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The Mandala Typology of C.G Jung

Psychological Types

What I have attempted in this book [Psychological Types] is essentially a critical psychology. C.G. Jung

In 1921, three years after the bloodbath of the first World War and the devastating flu epidemic which followed, a large and difficult book descended on an unsuspecting Europe. It was written by the Swiss physician, psychiatrist, psychologist, and healer of souls, Professor Dr. Carl Gustav Jung. Published in German, its primary title was Psychologishe Typen and the first edition sold out quickly. Two years later, it appeared in its first English translation by H. Godwin Baynes, an English physician who had gone to Switzerland to study with Jung. (Jung's Forward and Baynes’ Preface is available in Chapter 2 of The Mandala Typology.) The original had included an explanatory subtitle which read, in English translation, The Psychology Of Individuation. The English-speaking world was introduced to this massive treatise as Psychological Types Or The Psychology Of Individuation. Of course, it reached North America immediately.

There had never been anything quite like it in the intellectual history of Europe. Types, as it came to be known, was reviewed in a wide range of national newspapers and professional and academic journals and over the next thirty years it was translated into every major world language.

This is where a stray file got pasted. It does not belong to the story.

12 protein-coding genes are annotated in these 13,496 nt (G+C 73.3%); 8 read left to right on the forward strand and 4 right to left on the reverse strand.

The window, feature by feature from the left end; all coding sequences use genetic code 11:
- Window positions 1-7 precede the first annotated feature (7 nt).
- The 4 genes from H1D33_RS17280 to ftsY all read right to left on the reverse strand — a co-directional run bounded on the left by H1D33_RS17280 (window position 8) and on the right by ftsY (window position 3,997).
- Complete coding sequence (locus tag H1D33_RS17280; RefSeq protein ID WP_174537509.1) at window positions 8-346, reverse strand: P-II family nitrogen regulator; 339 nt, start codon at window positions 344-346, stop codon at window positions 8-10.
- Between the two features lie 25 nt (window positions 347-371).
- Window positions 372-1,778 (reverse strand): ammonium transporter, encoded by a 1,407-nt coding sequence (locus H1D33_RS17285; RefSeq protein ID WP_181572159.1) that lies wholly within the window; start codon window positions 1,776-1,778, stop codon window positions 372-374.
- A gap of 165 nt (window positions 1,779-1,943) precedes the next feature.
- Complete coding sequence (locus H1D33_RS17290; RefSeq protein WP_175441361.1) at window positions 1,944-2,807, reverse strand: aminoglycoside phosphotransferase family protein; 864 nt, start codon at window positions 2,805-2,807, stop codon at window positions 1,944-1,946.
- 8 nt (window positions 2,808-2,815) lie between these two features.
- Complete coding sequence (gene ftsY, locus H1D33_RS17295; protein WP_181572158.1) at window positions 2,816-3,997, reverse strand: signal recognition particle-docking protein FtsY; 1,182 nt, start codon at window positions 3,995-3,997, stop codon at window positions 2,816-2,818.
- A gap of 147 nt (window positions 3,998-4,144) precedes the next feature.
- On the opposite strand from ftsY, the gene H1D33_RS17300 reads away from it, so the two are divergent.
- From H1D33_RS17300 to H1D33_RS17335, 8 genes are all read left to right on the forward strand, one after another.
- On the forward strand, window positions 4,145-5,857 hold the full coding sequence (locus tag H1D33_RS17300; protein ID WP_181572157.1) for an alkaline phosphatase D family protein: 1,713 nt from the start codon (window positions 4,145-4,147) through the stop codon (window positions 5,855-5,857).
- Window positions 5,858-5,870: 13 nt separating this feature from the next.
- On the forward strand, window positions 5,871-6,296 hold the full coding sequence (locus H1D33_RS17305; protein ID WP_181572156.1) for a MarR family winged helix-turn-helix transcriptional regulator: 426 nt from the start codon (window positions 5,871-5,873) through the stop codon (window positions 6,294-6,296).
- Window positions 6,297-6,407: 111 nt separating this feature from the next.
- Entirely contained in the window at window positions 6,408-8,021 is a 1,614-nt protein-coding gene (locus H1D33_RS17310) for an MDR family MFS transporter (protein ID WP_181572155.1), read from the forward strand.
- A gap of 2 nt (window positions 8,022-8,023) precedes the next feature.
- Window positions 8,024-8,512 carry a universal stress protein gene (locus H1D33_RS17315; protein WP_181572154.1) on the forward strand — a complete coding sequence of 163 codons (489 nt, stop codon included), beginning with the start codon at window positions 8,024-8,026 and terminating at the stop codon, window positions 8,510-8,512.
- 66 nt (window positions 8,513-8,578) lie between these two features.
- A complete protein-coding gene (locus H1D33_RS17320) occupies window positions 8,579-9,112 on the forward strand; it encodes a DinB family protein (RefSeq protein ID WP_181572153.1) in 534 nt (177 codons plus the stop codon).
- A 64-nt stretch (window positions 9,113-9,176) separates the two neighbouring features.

Freud disliked it intensely. Without question, it was a difficult work conceptually, written in a style which offered little assistance to those who braved its six hundred plus pages. But for anyone who persevered, the rewards were exceptional, justifying the major expenditures of time and effort required for even a partial understanding. Jung, who was 46 at the time of initial publication, had presented a seminal exploration of what he called typical patterns in how the consciousness of different personalities functioned. To make his case, he turned to the early and medieval history of Christianity, the work of a nobel prize winner in literature, the psychology of William James, the philosophy of Nietzsche, art criticism, the philosophies of India and China, and much more. That he was able to speak authoritatively in each area indicates the intellectual equipment Jung brought to his task.

Now, once you decide that there are typical patterns observable in the conscious functioning of individuals, two more steps become necessary for pursuing the implications of the discovery: definition of those typical patterns and then engagement in the process of pattern recognition.

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